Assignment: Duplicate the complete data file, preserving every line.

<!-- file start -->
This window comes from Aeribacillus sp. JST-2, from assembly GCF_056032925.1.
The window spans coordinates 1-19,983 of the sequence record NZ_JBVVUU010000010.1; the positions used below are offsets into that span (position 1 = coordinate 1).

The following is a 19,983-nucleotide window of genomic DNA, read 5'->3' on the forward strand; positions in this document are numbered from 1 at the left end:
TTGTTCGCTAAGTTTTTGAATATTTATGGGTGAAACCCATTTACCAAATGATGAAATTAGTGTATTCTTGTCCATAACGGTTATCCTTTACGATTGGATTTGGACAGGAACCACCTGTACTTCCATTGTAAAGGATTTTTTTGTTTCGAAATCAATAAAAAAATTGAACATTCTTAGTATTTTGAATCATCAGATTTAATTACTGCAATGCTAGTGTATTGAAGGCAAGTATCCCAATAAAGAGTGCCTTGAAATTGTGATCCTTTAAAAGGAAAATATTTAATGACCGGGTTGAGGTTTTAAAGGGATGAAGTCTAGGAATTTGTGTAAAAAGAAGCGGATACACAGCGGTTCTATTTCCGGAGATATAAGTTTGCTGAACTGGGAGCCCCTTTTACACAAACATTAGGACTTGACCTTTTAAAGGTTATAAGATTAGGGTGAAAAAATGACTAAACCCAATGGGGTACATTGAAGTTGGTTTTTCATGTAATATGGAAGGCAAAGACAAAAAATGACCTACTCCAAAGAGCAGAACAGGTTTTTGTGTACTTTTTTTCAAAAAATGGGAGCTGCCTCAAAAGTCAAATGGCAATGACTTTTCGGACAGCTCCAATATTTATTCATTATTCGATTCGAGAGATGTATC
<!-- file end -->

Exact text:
This window comes from Aeribacillus sp. JST-2, from assembly GCF_056032925.1.
The window spans coordinates 1-19,983 of the sequence record NZ_JBVVUU010000010.1; the positions used below are offsets into that span (position 1 = coordinate 1).

The following is a 19,983-nucleotide window of genomic DNA, read 5'->3' on the forward strand; positions in this document are numbered from 1 at the left end:
TTGTTCGCTAAGTTTTTGAATATTTATGGGTGAAACCCATTTACCAAATGATGAAATTAGTGTATTCTTGTCCATAACGGTTATCCTTTACGATTGGATTTGGACAGGAACCACCTGTACTTCCATTGTAAAGGATTTTTTTGTTTCGAAATCAATAAAAAAATTGAACATTCTTAGTATTTTGAATCATCAGATTTAATTACTGCAATGCTAGTGTATTGAAGGCAAGTATCCCAATAAAGAGTGCCTTGAAATTGTGATCCTTTAAAAGGAAAATATTTAATGACCGGGTTGAGGTTTTAAAGGGATGAAGTCTAGGAATTTGTGTAAAAAGAAGCGGATACACAGCGGTTCTATTTCCGGAGATATAAGTTTGCTGAACTGGGAGCCCCTTTTACACAAACATTAGGACTTGACCTTTTAAAGGTTATAAGATTAGGGTGAAAAAATGACTAAACCCAATGGGGTACATTGAAGTTGGTTTTTCATGTAATATGGAAGGCAAAGACAAAAAATGACCTACTCCAAAGAGCAGAACAGGTTTTTGTGTACTTTTTTTCAAAAAATGGGAGCTGCCTCAAAAGTCAAATGGCAATGACTTTTCGGACAGCTCCAATATTTATTCATTATTCGATTCGAGAGATGTATC